I am not satisfied sculpting the traditional figure. My figures battle against the long history of heroic male statues and nude females through the male gaze. While many of my pieces are of the female nude, they are not sexualized nor are they trying to conform to traditional beauty standards. Additionally, I experiment with how to infringe on the figure, whether it be a surface pattern, moving parts, compartments, segmented parts, or multiple figures in one. In everything I see and experience, I consider it’s potential in my work. When I come across patterns, color combinations, materials, everyday objects, animals or plants that evoke emotion, I think about how I might recontextualize it in relation to a figure. As a result, images of potential sculptures form in my head as emotional moments captured in time and I pursue the most exciting ones. By drawing from my own social and emotional experiences, the meaning of these visual combinations reveals itself to me over time.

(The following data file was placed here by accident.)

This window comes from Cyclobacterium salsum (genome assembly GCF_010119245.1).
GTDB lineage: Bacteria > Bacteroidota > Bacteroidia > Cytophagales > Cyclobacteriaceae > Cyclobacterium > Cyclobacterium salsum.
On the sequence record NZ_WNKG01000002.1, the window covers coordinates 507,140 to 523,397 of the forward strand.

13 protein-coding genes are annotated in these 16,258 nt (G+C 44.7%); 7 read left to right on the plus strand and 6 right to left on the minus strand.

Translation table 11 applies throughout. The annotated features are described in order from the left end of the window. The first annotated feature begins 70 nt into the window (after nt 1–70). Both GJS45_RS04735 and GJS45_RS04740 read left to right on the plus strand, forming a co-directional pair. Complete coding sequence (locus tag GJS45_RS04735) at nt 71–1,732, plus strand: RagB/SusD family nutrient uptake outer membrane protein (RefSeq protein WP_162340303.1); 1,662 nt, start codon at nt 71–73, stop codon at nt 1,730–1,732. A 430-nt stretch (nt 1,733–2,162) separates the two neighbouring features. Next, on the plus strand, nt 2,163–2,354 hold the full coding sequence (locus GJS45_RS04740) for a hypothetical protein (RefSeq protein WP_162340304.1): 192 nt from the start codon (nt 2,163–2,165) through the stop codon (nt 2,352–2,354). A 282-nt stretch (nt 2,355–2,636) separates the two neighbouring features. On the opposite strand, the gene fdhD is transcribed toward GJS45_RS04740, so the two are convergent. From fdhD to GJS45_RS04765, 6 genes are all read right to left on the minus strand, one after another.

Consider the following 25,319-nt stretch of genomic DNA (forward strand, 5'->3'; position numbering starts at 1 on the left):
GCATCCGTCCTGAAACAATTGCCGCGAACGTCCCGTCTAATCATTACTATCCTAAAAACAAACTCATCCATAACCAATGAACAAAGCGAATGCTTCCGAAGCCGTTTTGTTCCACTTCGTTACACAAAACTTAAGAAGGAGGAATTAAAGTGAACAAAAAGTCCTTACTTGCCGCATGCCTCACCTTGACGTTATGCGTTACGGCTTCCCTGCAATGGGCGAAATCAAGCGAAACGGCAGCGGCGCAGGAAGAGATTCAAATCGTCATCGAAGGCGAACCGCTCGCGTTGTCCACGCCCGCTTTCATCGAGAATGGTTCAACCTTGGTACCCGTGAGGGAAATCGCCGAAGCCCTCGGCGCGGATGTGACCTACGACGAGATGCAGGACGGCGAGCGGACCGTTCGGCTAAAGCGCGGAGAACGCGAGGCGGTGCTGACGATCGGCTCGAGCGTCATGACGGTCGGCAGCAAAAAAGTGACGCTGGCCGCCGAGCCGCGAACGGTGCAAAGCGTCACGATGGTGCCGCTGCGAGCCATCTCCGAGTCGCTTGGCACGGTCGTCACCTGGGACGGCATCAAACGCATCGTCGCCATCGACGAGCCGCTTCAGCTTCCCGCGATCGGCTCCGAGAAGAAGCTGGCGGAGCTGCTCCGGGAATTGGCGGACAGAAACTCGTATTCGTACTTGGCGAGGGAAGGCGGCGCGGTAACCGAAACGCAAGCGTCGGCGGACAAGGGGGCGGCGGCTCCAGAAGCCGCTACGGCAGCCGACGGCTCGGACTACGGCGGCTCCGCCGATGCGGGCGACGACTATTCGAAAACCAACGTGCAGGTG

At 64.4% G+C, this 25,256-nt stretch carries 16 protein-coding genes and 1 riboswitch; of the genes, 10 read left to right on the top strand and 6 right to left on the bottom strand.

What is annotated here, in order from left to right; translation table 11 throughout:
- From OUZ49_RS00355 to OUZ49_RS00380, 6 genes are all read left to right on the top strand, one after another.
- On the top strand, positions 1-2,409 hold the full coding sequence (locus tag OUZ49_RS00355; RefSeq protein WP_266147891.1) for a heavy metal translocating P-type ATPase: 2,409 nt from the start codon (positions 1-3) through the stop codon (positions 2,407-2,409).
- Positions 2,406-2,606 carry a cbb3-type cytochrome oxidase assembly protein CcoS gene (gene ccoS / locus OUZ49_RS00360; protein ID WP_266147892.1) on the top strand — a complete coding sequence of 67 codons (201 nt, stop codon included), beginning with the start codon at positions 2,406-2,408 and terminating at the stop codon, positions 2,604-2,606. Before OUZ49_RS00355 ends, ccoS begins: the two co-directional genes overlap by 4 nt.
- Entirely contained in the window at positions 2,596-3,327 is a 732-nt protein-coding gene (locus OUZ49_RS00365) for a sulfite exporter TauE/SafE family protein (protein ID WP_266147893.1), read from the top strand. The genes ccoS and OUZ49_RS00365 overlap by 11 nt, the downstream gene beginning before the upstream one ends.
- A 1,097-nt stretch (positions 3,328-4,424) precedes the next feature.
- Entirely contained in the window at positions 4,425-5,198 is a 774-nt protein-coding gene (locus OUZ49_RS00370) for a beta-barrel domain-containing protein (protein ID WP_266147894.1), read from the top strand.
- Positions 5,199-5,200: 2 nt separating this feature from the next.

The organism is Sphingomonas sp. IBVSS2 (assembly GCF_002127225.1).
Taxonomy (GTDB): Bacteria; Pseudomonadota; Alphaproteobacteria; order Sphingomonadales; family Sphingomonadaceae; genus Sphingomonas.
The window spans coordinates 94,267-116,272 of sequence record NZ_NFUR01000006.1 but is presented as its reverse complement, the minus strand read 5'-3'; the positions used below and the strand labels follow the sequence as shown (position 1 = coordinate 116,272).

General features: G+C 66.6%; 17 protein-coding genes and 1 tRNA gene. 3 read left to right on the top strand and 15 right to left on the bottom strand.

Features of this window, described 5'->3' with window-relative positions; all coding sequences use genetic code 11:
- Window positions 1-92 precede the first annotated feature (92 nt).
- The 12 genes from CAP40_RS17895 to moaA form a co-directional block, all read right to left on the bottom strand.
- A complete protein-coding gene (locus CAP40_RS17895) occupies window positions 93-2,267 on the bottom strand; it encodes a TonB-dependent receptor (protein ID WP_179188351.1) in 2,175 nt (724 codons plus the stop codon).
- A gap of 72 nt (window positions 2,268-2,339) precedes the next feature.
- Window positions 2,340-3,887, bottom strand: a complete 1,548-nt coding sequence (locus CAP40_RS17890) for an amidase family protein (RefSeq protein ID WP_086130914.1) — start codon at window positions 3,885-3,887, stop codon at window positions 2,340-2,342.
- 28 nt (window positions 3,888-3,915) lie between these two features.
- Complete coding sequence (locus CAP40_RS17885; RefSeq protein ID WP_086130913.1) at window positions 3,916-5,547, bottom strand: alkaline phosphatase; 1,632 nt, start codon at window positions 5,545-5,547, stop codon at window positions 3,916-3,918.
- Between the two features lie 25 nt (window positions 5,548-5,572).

My sculptures speak about that which people don’t often talk about in everyday pleasant conversation or advertise on social media. I am inspired by the quiet intimate moments one experiences in solitude. These are often emotional experiences related to anxiety and depression but also universal states such as loss, longing, hope and even boredom. By externalizing these feelings through countenance, distortion, and symbolic textures, I create sculptures that prompt the viewer to reexamine the relationship between their own physical body and emotional interiority.
— Corran Shrimpton